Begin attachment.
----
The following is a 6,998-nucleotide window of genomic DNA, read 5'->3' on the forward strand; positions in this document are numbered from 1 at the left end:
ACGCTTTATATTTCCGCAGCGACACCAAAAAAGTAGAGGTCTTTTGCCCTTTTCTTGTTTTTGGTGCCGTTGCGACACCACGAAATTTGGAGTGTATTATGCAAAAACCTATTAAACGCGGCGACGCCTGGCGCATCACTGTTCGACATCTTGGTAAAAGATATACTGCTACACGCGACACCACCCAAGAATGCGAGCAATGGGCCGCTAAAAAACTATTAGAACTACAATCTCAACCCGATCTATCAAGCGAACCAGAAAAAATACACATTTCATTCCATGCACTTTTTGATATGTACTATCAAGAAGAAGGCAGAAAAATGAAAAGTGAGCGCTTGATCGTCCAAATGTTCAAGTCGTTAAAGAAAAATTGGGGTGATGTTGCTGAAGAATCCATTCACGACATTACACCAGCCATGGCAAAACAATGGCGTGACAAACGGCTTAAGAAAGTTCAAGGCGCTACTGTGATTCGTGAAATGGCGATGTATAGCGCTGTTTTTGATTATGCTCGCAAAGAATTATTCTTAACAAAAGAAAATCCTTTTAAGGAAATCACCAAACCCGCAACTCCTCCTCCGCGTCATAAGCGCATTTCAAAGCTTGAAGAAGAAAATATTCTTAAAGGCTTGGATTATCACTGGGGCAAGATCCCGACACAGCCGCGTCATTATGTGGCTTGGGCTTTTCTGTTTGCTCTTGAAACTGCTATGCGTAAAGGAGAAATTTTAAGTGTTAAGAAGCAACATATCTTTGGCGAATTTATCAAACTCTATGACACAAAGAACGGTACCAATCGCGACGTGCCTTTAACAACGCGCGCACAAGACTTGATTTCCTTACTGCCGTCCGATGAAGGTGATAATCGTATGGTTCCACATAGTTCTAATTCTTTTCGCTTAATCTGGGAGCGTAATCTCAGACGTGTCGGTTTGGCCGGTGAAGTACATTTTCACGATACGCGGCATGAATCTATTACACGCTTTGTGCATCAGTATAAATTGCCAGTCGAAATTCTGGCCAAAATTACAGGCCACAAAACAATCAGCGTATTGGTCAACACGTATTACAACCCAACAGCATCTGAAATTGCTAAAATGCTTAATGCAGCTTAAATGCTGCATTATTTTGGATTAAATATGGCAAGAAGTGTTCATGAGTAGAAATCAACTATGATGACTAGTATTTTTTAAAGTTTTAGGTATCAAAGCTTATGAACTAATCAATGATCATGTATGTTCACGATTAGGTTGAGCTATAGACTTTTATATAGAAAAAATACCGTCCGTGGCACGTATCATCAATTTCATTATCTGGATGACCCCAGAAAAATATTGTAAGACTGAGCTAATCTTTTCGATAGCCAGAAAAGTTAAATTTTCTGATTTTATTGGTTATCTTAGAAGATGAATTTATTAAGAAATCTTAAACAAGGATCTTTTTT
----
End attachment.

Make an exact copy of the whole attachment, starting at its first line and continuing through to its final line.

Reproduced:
The following is a 6,998-nucleotide window of genomic DNA, read 5'->3' on the forward strand; positions in this document are numbered from 1 at the left end:
ACGCTTTATATTTCCGCAGCGACACCAAAAAAGTAGAGGTCTTTTGCCCTTTTCTTGTTTTTGGTGCCGTTGCGACACCACGAAATTTGGAGTGTATTATGCAAAAACCTATTAAACGCGGCGACGCCTGGCGCATCACTGTTCGACATCTTGGTAAAAGATATACTGCTACACGCGACACCACCCAAGAATGCGAGCAATGGGCCGCTAAAAAACTATTAGAACTACAATCTCAACCCGATCTATCAAGCGAACCAGAAAAAATACACATTTCATTCCATGCACTTTTTGATATGTACTATCAAGAAGAAGGCAGAAAAATGAAAAGTGAGCGCTTGATCGTCCAAATGTTCAAGTCGTTAAAGAAAAATTGGGGTGATGTTGCTGAAGAATCCATTCACGACATTACACCAGCCATGGCAAAACAATGGCGTGACAAACGGCTTAAGAAAGTTCAAGGCGCTACTGTGATTCGTGAAATGGCGATGTATAGCGCTGTTTTTGATTATGCTCGCAAAGAATTATTCTTAACAAAAGAAAATCCTTTTAAGGAAATCACCAAACCCGCAACTCCTCCTCCGCGTCATAAGCGCATTTCAAAGCTTGAAGAAGAAAATATTCTTAAAGGCTTGGATTATCACTGGGGCAAGATCCCGACACAGCCGCGTCATTATGTGGCTTGGGCTTTTCTGTTTGCTCTTGAAACTGCTATGCGTAAAGGAGAAATTTTAAGTGTTAAGAAGCAACATATCTTTGGCGAATTTATCAAACTCTATGACACAAAGAACGGTACCAATCGCGACGTGCCTTTAACAACGCGCGCACAAGACTTGATTTCCTTACTGCCGTCCGATGAAGGTGATAATCGTATGGTTCCACATAGTTCTAATTCTTTTCGCTTAATCTGGGAGCGTAATCTCAGACGTGTCGGTTTGGCCGGTGAAGTACATTTTCACGATACGCGGCATGAATCTATTACACGCTTTGTGCATCAGTATAAATTGCCAGTCGAAATTCTGGCCAAAATTACAGGCCACAAAACAATCAGCGTATTGGTCAACACGTATTACAACCCAACAGCATCTGAAATTGCTAAAATGCTTAATGCAGCTTAAATGCTGCATTATTTTGGATTAAATATGGCAAGAAGTGTTCATGAGTAGAAATCAACTATGATGACTAGTATTTTTTAAAGTTTTAGGTATCAAAGCTTATGAACTAATCAATGATCATGTATGTTCACGATTAGGTTGAGCTATAGACTTTTATATAGAAAAAATACCGTCCGTGGCACGTATCATCAATTTCATTATCTGGATGACCCCAGAAAAATATTGTAAGACTGAGCTAATCTTTTCGATAGCCAGAAAAGTTAAATTTTCTGATTTTATTGGTTATCTTAGAAGATGAATTTATTAAGAAATCTTAAACAAGGATCTTTTTT